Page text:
Where I feel like this movie falters a bit is its characters. Nobody’s character in this movie really feels particularly fleshed out in any real way. As the film’s protagonist, Cash is the only character that really feels like he goes through anything resembling an arc, as he struggles/succumbs to the temptations of a higher paying job at his telemarketing company and adjusts his persona as he delves deeper and deeper into the strange world. Stanfield does really well with the arc, with the humanity and natural hesitation he brings to Cash helping him remain as a generally likable character, even as he makes increasingly frustrating decisions. Beyond that, though, all the other characters feel unfortunately one-note, despite strong performances throughout the cast. The always-welcome Tessa Thompson does what she can to elevate Detroit beyond the general/basic idea of the “eccentric artist girlfriend.” Jermaine Fowler’s Salvador and Steven Yeun’s Squeeze do well as characters that basically boil down to “Cash’s none-too-bright friend/co-worker” and “surprisingly normal co-worker/leader of the strike.” Armie Hammer almost steals the movie as Steve Lift, CEO of WorryFree, as he smartly performs the character as reasonably calm, despite the fact that the information he is giving is the furthest thing from reasonable (did I mention he properly shows up in the back half of the movie?) Each performance in this movie helps create characters that flirt with memorability, even though the script itself doesn’t really provide them with much complexity.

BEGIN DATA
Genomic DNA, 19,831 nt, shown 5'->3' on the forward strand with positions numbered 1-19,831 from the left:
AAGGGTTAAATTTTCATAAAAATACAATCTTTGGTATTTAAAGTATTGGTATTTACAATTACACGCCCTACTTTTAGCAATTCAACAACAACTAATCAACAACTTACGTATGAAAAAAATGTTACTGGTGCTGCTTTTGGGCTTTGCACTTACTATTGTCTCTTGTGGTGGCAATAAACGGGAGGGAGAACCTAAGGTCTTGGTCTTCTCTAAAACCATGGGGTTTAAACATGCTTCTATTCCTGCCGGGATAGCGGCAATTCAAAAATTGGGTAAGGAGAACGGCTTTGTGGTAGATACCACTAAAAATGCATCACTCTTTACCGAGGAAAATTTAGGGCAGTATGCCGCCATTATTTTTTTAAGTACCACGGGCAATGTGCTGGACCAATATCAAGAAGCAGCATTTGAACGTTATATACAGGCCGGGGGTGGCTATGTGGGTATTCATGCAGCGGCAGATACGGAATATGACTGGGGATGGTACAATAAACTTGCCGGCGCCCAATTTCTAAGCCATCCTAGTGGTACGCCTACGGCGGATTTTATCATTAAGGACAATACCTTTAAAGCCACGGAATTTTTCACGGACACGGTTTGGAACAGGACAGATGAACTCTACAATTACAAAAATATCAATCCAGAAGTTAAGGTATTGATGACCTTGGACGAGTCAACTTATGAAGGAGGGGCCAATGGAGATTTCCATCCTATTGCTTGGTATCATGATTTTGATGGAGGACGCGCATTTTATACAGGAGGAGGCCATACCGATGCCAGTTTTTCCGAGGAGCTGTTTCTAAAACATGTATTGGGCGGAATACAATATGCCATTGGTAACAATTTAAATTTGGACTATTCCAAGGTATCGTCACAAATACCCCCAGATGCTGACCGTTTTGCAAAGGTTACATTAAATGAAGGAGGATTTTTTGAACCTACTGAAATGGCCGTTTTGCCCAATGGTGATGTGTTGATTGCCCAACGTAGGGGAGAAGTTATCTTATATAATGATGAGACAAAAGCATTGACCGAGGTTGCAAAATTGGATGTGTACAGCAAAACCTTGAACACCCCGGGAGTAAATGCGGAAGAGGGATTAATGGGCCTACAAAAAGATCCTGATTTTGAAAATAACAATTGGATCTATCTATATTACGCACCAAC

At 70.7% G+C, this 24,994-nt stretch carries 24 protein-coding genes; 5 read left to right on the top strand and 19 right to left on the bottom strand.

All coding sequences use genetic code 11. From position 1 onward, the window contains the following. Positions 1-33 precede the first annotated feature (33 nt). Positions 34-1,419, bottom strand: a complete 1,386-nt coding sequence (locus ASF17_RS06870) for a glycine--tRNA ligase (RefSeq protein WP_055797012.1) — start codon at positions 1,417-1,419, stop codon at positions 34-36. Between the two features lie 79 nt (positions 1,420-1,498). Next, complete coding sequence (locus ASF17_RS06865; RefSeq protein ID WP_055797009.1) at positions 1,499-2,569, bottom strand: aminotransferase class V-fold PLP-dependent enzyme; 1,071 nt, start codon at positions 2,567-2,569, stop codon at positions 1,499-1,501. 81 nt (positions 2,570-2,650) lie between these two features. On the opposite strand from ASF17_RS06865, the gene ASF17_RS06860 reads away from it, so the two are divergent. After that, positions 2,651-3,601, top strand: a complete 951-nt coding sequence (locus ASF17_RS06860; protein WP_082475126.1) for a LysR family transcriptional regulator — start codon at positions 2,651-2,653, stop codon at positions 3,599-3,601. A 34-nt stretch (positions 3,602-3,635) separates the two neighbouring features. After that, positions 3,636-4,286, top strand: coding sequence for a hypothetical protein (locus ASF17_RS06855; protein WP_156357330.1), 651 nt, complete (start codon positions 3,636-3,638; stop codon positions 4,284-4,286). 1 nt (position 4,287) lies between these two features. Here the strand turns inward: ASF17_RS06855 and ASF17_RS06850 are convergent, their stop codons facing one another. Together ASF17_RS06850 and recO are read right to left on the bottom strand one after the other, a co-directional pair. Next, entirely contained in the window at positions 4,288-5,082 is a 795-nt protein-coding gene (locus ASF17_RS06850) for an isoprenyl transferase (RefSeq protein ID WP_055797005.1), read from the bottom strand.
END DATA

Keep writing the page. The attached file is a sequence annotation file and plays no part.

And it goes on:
But, at the end of the day, despite some character issues, this movie still works and that’s because this movie’s focus isn’t necessarily the characters (outside of Cash). It’s about the world it creates and the points that it makes about our world.  It confronts something that needs to be confronted in a way that feels genuine and honest, while peppered with a wonderful absurdity that grabs your attention. That’s what is truly wonderful about this movie, and the satirical genre in general. The message it has will stick with you in a way that a more straightforward or subtle piece might not, while also capturing the interest of a wider audience than it would typically receive. While that point is far from obvious while looking at this film’s box office (Riley is far from a household name, and Annapurna Pictures little more known as a film distributor, with four other films to its name, none of which have made more than $50 million worldwide), I can guarantee you that everyone who has contributed to this film’s take will never forget it or its message.

Riley’s film isn’t “the next” anything. It’s the only Sorry To Bother You, an achievement worth celebrating on its own.

References
Sorry To Bother You Wikipedia https://en.wikipedia.org/wiki/Sorry_to_Bother_You_(film)
Boots Riley Wikipedia https://en.wikipedia.org/wiki/Boots_Riley
Annapurna Pictures Wikipedia https://en.wikipedia.org/wiki/Annapurna_Pictures

Photo Credits
Cover Photo http://sorrytobotheryou.movie/images/poster.jpg
Lakeith Stanfield https://cdn.vox-cdn.com/thumbor/SuFvou0jOGiefsBeF7oqbGw8Ghk=/7x0:2550x977/1200x800/filters:focal(1071x324:1479x732)/cdn.vox-cdn.com/uploads/chorus_image/image/58411385/sorry_to_bother_you___still_1_37952712494_o.0.jpg